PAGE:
That is what it’s like for a child who does need music or pictures or poetry to come across it by chance. If it weren’t for that chance, they might never have met it, and might have passed their whole lives in a state of cultural starvation without knowing it.

The effects of cultural starvation are not dramatic and swift. They’re not so easily visible.

And, as I say, some people, good people, kind friends and helpful citizens, just never experience it; they’re perfectly fulfilled without it. If all the books and all the music and all the paintings in the world were to disappear overnight, they wouldn’t feel any the worse; they wouldn’t even notice.

But that hunger exists in many children, and often it is never satisfied because it has never been awakened. Many children in every part of the world are starved for something that feeds and nourishes their soul in a way that nothing else ever could or ever would.

We say, correctly, that every child has a right to food and shelter, to education, to medical treatment, and so on. We must understand that every child has a right to the experience of culture. We must fully understand that without stories and poems and pictures and music, children will starve.

“Children need art and stories and poems and music as much as they need love and food and fresh air and play. “

My reflections on last nights ball, by Caroline

Last night Darren and myself attended the Nottingham chartered accountant student society ball. This was a large scale dinner event, black-tie, that hosted approximately 500 attendees.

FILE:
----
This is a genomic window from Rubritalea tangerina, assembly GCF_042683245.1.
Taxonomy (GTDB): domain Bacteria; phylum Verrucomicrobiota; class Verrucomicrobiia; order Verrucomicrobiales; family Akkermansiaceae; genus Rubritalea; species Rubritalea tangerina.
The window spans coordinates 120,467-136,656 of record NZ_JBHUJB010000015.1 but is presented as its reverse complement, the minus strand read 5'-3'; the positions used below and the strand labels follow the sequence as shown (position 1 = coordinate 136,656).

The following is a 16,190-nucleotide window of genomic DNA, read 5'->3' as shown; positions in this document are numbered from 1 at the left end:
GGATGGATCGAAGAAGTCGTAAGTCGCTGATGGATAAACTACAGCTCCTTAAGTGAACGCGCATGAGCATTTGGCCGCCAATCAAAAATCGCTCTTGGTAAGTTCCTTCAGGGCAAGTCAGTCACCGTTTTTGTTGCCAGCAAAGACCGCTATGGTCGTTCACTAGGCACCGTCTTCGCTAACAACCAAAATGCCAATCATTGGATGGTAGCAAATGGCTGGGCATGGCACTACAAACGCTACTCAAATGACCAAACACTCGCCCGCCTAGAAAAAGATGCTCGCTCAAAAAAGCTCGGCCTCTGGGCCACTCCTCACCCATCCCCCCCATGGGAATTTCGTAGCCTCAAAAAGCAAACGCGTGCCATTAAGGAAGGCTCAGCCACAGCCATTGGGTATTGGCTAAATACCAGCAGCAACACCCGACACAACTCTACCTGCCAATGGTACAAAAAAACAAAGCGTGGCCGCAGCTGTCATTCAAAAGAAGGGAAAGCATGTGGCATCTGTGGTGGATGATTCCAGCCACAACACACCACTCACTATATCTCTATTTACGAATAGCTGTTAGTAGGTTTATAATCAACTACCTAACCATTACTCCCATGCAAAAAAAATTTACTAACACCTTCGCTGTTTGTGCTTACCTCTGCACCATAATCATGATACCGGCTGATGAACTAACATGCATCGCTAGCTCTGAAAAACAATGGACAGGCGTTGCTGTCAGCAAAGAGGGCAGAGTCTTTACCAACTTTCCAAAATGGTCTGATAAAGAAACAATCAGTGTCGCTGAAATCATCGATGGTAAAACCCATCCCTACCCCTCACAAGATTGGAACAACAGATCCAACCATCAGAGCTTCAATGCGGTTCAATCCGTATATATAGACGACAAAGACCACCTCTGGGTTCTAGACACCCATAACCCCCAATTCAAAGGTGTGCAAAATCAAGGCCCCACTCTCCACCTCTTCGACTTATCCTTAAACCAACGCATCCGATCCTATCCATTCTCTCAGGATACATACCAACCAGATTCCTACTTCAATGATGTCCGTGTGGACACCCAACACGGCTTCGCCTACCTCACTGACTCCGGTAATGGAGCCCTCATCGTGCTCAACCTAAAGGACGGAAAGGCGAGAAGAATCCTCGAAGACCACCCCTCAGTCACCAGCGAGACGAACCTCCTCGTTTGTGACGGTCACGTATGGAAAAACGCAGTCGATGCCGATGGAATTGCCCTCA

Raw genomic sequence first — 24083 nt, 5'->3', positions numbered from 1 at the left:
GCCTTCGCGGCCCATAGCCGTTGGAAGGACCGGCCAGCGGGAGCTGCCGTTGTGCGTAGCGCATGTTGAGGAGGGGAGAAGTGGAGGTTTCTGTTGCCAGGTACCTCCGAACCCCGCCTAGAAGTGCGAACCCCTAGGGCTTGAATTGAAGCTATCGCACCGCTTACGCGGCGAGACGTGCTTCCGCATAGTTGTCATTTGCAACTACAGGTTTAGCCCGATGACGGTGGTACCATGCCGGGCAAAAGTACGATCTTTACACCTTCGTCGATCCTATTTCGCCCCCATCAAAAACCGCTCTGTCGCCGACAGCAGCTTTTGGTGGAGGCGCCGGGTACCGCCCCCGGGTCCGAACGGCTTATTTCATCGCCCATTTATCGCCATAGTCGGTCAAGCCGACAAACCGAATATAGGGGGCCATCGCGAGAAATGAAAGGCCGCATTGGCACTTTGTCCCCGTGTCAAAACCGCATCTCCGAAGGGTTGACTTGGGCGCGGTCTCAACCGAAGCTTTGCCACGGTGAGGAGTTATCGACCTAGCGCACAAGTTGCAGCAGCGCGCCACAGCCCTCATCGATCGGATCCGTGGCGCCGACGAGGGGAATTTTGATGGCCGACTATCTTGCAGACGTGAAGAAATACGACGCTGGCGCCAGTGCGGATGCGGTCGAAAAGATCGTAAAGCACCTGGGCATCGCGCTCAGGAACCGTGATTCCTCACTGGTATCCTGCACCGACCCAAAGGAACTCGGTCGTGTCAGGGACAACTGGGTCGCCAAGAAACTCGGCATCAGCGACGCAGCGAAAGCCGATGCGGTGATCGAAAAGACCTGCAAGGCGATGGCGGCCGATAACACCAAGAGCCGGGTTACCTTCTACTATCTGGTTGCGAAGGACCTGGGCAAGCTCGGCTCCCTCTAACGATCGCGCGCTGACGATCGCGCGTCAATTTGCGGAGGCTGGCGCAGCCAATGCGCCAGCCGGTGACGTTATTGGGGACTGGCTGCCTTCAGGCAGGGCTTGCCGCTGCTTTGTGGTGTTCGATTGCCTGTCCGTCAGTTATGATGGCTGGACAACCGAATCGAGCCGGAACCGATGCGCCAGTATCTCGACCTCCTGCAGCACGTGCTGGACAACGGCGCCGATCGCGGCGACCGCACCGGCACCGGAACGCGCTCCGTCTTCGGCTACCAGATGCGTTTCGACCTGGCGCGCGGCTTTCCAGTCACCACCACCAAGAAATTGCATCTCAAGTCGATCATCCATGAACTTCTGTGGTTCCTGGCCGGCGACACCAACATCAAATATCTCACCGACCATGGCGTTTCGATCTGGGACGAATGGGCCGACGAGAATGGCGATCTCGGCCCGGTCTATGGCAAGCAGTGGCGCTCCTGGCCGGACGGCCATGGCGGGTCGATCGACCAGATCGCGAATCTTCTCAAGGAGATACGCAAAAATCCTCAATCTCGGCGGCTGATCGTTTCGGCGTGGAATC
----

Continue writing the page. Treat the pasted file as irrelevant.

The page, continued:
We had the privilege of being invited as one of the supported charities for the committee to raise money for.

Little did I know when I accepted the dinner and speaker invite that I would be addressing such a large audience.

For those who know me I often end up, as CEO of Harmless, in some rather random and obscure situations.

It has become a little bit of a joke because I have come to understand that my role is so varied that we never really know what is coming next. However, I do experience high rates of anxiety in the attendance of such events because in my words I hold the power to either engage or disengage an audience and that responsibility terrifies me.

I am often asked what suicide prevention looks like.

Sometimes it looks like my frontline staff providing the dedicated support to people in distress to ensure that they are safe and well.

Sometimes it looks like me in a ballgown attending a black-tie dinner, addressing an audience of 500 people from the corporate world who would not be expecting to be listening to someone talk about suicide and wellness and mental health in the workplace.

Whilst it was an absolute privilege to attend such a wonderful dinner it is also part of the work and for me, when I stand in front of an audience of that size, the enormity of the responsibility I have really dawns on me – but I do it anyway!

Suicide prevention, as I said last night in my speech, starts with a conversation. It starts with daring to ask your colleague how they are really doing. It starts with reaching out for help when you feel then maybe none.

It starts when you listen to a random woman standing at the front of a large room, shaking with anxiety, telling you to reach out.